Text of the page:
You don't often see hanging baskets full of marigolds, but they make perfect sense. Marigolds fill out and fill in very quickly, particularly the dwarf varieties. If you like the rounded, ball-shaped baskets, keep marigolds in mind.
Here's what the National Garden Bureau has to say about marigold breeding and what we can expect to see in garden centers for the next few years:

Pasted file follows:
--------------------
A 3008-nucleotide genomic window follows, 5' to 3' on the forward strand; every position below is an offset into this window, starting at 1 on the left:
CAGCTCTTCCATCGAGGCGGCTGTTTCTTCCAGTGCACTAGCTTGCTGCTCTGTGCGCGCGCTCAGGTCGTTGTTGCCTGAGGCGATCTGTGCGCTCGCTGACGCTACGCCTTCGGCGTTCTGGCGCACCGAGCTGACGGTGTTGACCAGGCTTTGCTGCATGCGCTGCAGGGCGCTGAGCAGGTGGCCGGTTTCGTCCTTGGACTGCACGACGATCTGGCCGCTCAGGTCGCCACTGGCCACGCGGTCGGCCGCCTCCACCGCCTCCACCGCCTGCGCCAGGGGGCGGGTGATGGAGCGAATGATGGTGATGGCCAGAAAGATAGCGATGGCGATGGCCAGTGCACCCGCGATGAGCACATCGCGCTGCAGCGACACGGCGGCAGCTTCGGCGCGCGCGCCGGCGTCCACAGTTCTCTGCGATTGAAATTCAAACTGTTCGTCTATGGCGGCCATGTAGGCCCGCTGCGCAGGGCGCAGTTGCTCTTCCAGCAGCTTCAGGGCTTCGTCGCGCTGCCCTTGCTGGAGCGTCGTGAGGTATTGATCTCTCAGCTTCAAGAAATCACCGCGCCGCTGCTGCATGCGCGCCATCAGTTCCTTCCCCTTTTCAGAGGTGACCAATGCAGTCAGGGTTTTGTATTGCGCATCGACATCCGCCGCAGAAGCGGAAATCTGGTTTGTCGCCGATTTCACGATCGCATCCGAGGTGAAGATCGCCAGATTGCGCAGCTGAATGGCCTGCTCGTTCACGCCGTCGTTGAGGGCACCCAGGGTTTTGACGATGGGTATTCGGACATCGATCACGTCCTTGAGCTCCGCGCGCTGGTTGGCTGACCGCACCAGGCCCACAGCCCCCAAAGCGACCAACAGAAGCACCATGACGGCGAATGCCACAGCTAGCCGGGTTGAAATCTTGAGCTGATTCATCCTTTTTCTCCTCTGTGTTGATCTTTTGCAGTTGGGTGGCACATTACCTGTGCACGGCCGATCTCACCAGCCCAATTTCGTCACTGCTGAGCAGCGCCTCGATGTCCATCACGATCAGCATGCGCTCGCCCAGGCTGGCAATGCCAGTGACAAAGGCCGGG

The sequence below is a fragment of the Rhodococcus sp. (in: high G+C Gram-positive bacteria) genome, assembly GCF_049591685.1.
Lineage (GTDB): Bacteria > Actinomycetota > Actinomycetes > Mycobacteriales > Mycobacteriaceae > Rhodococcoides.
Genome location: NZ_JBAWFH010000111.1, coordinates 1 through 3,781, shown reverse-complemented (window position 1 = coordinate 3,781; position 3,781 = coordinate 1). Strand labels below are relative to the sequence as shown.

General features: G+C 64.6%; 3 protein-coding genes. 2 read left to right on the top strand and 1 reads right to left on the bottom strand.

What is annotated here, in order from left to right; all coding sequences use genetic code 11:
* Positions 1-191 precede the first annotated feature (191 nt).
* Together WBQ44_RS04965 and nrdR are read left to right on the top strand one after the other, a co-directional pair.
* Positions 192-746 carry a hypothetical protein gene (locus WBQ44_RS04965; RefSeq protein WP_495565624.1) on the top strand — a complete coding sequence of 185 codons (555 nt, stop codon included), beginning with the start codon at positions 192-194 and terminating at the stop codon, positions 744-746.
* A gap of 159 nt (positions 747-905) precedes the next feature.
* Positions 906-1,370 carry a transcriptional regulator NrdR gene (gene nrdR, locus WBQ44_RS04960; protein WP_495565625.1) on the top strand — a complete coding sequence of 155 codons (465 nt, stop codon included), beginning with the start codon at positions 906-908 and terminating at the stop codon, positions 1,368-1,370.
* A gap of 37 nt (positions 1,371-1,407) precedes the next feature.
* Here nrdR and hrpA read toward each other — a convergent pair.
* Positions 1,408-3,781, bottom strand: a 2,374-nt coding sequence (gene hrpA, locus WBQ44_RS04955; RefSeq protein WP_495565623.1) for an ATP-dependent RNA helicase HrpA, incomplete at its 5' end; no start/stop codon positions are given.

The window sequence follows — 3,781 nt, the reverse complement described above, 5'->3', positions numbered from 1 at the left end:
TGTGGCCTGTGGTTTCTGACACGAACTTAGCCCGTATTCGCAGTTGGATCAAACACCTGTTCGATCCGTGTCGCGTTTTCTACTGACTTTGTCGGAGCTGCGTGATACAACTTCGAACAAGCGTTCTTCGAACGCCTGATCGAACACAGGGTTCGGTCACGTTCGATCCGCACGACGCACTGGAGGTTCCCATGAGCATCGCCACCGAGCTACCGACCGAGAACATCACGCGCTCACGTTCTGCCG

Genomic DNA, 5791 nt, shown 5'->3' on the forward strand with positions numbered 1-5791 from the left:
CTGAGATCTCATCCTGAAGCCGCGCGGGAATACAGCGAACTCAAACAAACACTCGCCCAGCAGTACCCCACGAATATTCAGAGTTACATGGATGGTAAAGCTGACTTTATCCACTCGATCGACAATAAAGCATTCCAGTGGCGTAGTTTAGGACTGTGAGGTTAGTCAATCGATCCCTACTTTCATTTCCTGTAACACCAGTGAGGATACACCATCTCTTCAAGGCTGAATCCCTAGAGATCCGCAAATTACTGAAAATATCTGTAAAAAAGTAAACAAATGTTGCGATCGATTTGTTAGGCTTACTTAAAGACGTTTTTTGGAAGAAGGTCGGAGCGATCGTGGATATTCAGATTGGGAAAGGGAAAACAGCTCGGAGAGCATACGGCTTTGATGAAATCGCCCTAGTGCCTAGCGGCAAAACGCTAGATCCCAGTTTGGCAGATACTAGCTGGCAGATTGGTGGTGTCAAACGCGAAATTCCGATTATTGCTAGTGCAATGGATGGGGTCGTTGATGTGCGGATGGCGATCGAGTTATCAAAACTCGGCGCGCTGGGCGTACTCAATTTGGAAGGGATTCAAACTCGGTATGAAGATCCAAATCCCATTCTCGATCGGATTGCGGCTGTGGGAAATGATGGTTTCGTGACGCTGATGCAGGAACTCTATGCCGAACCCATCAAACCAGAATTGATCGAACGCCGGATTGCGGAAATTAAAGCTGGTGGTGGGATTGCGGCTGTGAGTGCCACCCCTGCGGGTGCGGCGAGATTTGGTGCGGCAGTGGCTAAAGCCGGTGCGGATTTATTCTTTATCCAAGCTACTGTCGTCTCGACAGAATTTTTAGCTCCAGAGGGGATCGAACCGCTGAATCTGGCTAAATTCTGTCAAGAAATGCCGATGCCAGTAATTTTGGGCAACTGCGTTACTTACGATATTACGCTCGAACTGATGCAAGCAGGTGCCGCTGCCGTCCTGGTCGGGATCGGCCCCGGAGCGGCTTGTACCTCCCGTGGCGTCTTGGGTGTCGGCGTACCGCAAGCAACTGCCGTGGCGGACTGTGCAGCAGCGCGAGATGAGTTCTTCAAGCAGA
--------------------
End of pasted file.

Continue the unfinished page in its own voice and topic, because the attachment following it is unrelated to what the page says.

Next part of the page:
America continues to lead in the breeding advancements of marigolds. The two Tagetes species receiving the most breeding and research effort continue to be the T. patula, French and T. erecta, African or American. Breeders are selecting marigolds for earlier flowering with specific improved characteristics such as increased flower size. The single marigold flower form has been given recent attention with several new varieties introduced. Crosses between species such as the T. patula x T. erecta or triploid marigolds will continue to be improved for germination and seed vigor. Someday, breeders will be able to introduce the T. patula mahogany red genes into the T. erecta species for huge 3-inch red blooms. Or the reverse, introduce the white T. erecta genes into a dwarf French marigold. The National Garden Bureau is confident the breeders will continue to select marigolds that will find a featured position in America’s gardens. Whether tall or short, single or double flowered, marigolds will flourish across North America.